The Beast of Bodmin, whether it is a native cat, previously thought extinct, or an escaped exotic pet, the Beast of Bodmin is a creature that refuses to disappear.
Indeed, sightings of the panther-like creature continue apace and, unlike other mysterious beasts, modern technology is actually helping to prove its existence. Bodmin Moor is an area of National Park land in Cornwall, southwest England. Since 1983 there have been over sixty sightings of big cats in the area, and some experts suggest there may be a whole breeding population on the moors. In fact, one recent sighting was of a mother cat and her cub together. Despite wide-ranging testi?monials from reliable witnesses, a British government report in 1995 concluded that there was no evidence of big cats on the moors.
However, since 1995 some quite startling, tangible evidence has been produced. A 20-second video released in July 1998 clearly shows a large black animal roaming the moor. Experts believe the footage is the best evidence yet to support the idea that big cats are living in the area. Many also suggest the beasts may be a native species of cat which was thought to have become extinct over a hundred years ago. Around the?time of the video release, Maurice Jenkins, a quarry weighbridge worker was driving near Exmoor, near Bodmin, when he spotted an? odd beast at the side of the road. He trained his car headlights on the creature. Jenkins? said afterwards: ?It was a big black pussycat. His eyes reflected in my headlights and I slowed down so I could get a better look and it sat watching me. It was the size of a collie dog with jet-black head and tail. He leapt away and made off into the fields.?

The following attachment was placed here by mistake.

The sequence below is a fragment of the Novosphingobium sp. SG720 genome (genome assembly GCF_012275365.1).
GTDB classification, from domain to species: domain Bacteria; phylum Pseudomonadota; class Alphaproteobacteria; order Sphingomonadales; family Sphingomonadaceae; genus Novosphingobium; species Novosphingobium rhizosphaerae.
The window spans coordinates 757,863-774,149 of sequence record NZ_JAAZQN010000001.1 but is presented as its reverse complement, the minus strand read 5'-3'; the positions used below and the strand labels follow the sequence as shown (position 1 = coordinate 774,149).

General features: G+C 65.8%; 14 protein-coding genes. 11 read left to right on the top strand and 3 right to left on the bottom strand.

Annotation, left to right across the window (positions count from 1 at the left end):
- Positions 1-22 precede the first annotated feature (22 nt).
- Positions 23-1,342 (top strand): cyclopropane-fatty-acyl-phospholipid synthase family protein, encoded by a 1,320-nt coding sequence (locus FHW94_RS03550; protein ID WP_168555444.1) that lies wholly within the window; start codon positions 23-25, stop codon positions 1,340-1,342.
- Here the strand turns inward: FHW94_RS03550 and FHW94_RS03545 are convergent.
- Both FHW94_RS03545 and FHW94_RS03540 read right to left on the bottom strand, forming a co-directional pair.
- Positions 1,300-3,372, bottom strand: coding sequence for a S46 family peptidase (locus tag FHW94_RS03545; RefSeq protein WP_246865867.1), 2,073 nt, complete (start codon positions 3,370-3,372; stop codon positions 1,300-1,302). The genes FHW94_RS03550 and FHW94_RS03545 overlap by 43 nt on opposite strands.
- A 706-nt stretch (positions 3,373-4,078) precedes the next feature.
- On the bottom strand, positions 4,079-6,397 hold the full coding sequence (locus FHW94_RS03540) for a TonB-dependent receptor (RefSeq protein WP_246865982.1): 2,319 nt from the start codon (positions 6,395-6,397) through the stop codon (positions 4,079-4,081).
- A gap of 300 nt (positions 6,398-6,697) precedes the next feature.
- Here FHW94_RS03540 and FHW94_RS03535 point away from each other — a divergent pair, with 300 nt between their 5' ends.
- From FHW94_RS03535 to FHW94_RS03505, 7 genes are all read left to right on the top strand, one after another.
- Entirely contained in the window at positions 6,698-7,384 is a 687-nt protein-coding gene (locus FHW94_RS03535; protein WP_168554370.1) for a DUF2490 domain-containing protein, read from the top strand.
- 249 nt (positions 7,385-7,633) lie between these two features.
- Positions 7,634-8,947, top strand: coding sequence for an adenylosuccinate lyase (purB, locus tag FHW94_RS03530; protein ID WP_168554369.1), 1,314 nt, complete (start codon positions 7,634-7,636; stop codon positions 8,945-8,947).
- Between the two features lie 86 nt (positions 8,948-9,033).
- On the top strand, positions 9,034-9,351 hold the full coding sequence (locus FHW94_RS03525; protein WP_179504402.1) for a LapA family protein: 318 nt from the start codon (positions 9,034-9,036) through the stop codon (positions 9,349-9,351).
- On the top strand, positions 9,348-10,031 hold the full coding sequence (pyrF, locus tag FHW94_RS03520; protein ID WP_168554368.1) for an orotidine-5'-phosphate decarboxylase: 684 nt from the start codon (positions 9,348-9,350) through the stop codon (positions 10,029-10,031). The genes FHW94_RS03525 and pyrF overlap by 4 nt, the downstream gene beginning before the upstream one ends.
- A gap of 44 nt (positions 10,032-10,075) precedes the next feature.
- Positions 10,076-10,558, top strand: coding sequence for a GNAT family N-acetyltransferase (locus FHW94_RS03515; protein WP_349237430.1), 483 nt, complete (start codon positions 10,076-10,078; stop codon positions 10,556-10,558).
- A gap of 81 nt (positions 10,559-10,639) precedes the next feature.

Real biological evidence has also been found in recent years. A large skull with huge fangs was found near the River Fowey on Bodmin Moor. The bones were sent to mammal specialists at the British Natural History Museum who, when they examined it, quickly realised that the skull did not belong to a creature normally found in the English countryside. Because of the size and position of the teeth, they also deduced that it was the head of a large cat.
In November 1999 a spate of farm animal mutilations on Bodmin Moor caused a high-tech option to be introduced in finding the beast. When a calf and two sheep were attacked and torn apart by an unknown creature, a motion-activated infrared video camera was installed on the moor. Similarly, in January 2001, reserve volunteers from a nearby Royal Air Force base used state-of?the-art night-vision military equipment to hunt for the creature. Rather than practise exercises against an imaginary foe, RAF commanders thought that it would be more interesting for the troops to look for the fabled Beast of Bodmin. Whether the RAF found any trace of the Beast is not known.
Certainly, the idea of strange big cats roaming Britain is not totally bizarre. In May 2001, a peculiar, vicious-looking wild animal was found in the garden of a house in Barnet, north London. A huge team of armed police, RSPCA inspectors and vets were needed to capture what turned out to be a lynx. A similar event happened in September 1998 when people living close by, in Potters Bar and South Mimms, were told to stay indoors whilst police looked for a large cat sighted there. Generally, however, such animals pose little threat to the human population.
Farmers in southwest England do not agree that these creatures are so benign, and many sceptics believe the Beast of Bodmin is, if anything, an escaped foreign cat. A number go missing from zoos and wildlife parks each year, and Britain?s 1976 Dangerous Wild Animals Act made ownership of exotic big cats illegal. Some people believe that if such a pet were to escape from a private collection, its owner would be hesitant to report it missing. Whatever the truth about its origin, there is growing, indisputable evidence that a large, black, feral cat is stalking the land of Bodmin Moor.